I was thinking about my writing and in particular, dialogue. It can sometimes be a challenge to come up with a realistic interaction between to characters. What do they say and how do you show particular emotions without overcompensating? I realised in the process of my normal day I would do something to help me figure out what my characters say and discover the difference between their own voices. I was driving in my car utilising this trick to develop dialogue, when it struck me that I should share this useful writing tip. It is to act out the scenes of your book or screenplay with dialogue.
All the world’s a stage,
And all the men and women merely players.
- William Shakespeare, As You Like It, Act II, Scene VII
The reasons why this is effective is because:
1. The sound and connection of words on a page to your mind is completely different to when you read it out loud. Indeed, when I do essays for university I always read it out loud to myself to ensure that it ACTUALLY does make sense. Until you read it out aloud it may seem logical in your mind’s eye. Almost every time you read out what you have written you will find something to change. It will lead to a deeper characterisation. Acting out your scenes helps you understand your character by being that character. How do they talk? How do they feel? How do they think? When you imagine another character saying something to you as your character, you must respond in the moment of the scene in the way that the character would respond. Imagine it as improvisation.
2. It aids in determining the distinct and separate voices of each character. I find it difficult to emulate the true voice of a man. As I am a female, my male characters sometimes on paper sound quite feminine. When I read it out loud I can hear how effeminate they are and therefore, change the dialogue to say what a man would actually say. It can prevent you from over playing a characters traits. For instance, say that you have a strong willed female character and her dialogue is opinionated and she is always displeased with the world. I find that characters with strong personalities are overdone sometimes, where a more subtle approach to dialogue would be even more effective. By reading it out loud, you can hear where you are over playing their traits and can pinpoint how to tone it down.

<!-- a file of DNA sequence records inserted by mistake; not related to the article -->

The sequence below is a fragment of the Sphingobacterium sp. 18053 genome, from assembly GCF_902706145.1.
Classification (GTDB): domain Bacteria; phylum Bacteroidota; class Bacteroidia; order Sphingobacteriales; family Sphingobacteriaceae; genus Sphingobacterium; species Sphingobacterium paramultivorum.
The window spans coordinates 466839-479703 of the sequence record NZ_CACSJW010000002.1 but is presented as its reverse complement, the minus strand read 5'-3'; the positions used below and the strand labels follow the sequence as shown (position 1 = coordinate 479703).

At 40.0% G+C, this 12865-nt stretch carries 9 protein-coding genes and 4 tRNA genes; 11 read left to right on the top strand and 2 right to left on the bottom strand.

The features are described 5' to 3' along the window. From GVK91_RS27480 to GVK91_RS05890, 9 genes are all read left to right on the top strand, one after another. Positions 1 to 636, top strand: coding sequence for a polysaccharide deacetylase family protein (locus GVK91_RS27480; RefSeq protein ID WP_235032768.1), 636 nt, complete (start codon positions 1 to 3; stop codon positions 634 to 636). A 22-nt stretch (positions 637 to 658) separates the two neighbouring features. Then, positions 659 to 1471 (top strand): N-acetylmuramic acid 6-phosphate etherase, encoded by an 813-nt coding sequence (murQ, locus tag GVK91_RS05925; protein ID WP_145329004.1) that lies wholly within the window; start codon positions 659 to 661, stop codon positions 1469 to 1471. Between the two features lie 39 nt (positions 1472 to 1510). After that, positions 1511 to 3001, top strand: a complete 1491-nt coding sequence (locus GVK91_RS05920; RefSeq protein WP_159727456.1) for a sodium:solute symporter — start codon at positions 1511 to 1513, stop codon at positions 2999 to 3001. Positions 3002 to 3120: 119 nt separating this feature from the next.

3. If you are having writers block in a scene, acting it out is a useful tool to get passed it. When you act out the dialogue and portray a character it can fuel the action within the scene and help you break passed your creative wall. This is because when you get really into it you may discover other things you character might say that propel the story along or even the responses of other characters to what you are doing.
The way that I act out my scenes is in the car or when I am alone in my house. I find that being by myself I can truly get into character and have no reservations about talking to myself. I take my time, imagining the scene in all its detail. I ask myself a few pivotal questions when I get started:
- Where am I?
- Which character am I portraying?
- What is the mood of the scene?
- What has happened in the lead up to this scene?
- What does the room or place look like?
- What am I wearing?
- Who is it that I am talking to?
- What are they wearing?
You need to ask yourself and envision everything about the context you are in. I also must stress that you have to serious about it, you must be completely in the moment of your characters life and you have believe that you are the character. If you want to achieve everything in the list above and make it a worthwhile exercise you cannot be embarrassed to do it. At the same time it’s fun! I love acting, it’s something I have been doing since I was a child. This is a trick to help you make the page come to life and in my experience is does! My experiences in doing this have been phenomenal! There have been times where I have been so into I am crying my eyes out in an emotional scene as my character talking about the loss of everything she holds dear. Whereas, in other times I have gotten chills down my spine and my heart beats faster in a romantic scene. Recently, I did a scene for the book I will work on after I finish my current one and in it my character is utterly heartbroken that her husband has betrayed her. I felt her pain and I felt my heart break as that character. Feeling these emotions will help you portray it on paper because you yourself have felt it. Another way you could do this (if you are brave enough), is to write out a script and give it to a friend or have it played out in your drama group if you are an actor. This is important for screenwriters to do to ensure the scene plays out and sounds exactly how you want. Make sure the person or people you choose are ones you trust and share or appreciate what you are trying to do. The worst thing imaginable is having someone giggling nonstop while you are workshopping your scene. It breaks character not only for themselves, but for you as well and the exercise will not be as effective as it could be.
The benefits of doing scenes with someone else, particular someone of the other sex, is you can see for yourself if the dialogue suits the gender. If it comes out unnatural and stuffy or plain odd coming out of a guy’s mouth then change it. If your heroine sounds more like a dude, change it. There are so many benefits of acting out your scenes! Do not be embarrassed, no one will ever have to know if you don’t want them to and if you do want someone’s help, then it is a fun and exciting bonding exercise.
Please comment below, I really want to know if anyone else does this. If so how do you do it? What are the benefits of acting out your scenes that you have found? If you haven’t ever tried this, do you think that you ever would?